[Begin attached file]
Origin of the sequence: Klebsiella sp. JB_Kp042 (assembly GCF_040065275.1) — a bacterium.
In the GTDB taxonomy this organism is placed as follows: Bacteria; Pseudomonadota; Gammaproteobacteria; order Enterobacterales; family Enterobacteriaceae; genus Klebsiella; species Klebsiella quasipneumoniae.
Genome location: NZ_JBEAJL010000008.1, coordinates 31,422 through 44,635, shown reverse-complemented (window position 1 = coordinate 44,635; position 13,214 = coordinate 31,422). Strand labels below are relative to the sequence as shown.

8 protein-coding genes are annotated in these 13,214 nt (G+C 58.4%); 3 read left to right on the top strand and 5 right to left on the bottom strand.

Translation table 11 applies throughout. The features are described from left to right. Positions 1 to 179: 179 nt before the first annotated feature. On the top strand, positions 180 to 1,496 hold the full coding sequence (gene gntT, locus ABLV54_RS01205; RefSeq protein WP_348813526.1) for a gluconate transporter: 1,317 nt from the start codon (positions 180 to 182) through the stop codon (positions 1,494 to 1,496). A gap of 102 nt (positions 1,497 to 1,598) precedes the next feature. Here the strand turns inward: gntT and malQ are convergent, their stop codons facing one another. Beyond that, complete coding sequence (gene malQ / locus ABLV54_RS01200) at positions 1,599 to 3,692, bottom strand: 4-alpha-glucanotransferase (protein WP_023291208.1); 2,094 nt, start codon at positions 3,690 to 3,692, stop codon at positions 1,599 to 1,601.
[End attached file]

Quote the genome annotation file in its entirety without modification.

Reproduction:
Origin of the sequence: Klebsiella sp. JB_Kp042 (assembly GCF_040065275.1) — a bacterium.
In the GTDB taxonomy this organism is placed as follows: Bacteria; Pseudomonadota; Gammaproteobacteria; order Enterobacterales; family Enterobacteriaceae; genus Klebsiella; species Klebsiella quasipneumoniae.
Genome location: NZ_JBEAJL010000008.1, coordinates 31,422 through 44,635, shown reverse-complemented (window position 1 = coordinate 44,635; position 13,214 = coordinate 31,422). Strand labels below are relative to the sequence as shown.

8 protein-coding genes are annotated in these 13,214 nt (G+C 58.4%); 3 read left to right on the top strand and 5 right to left on the bottom strand.

Translation table 11 applies throughout. The features are described from left to right. Positions 1 to 179: 179 nt before the first annotated feature. On the top strand, positions 180 to 1,496 hold the full coding sequence (gene gntT, locus ABLV54_RS01205; RefSeq protein WP_348813526.1) for a gluconate transporter: 1,317 nt from the start codon (positions 180 to 182) through the stop codon (positions 1,494 to 1,496). A gap of 102 nt (positions 1,497 to 1,598) precedes the next feature. Here the strand turns inward: gntT and malQ are convergent, their stop codons facing one another. Beyond that, complete coding sequence (gene malQ / locus ABLV54_RS01200) at positions 1,599 to 3,692, bottom strand: 4-alpha-glucanotransferase (protein WP_023291208.1); 2,094 nt, start codon at positions 3,690 to 3,692, stop codon at positions 1,599 to 1,601.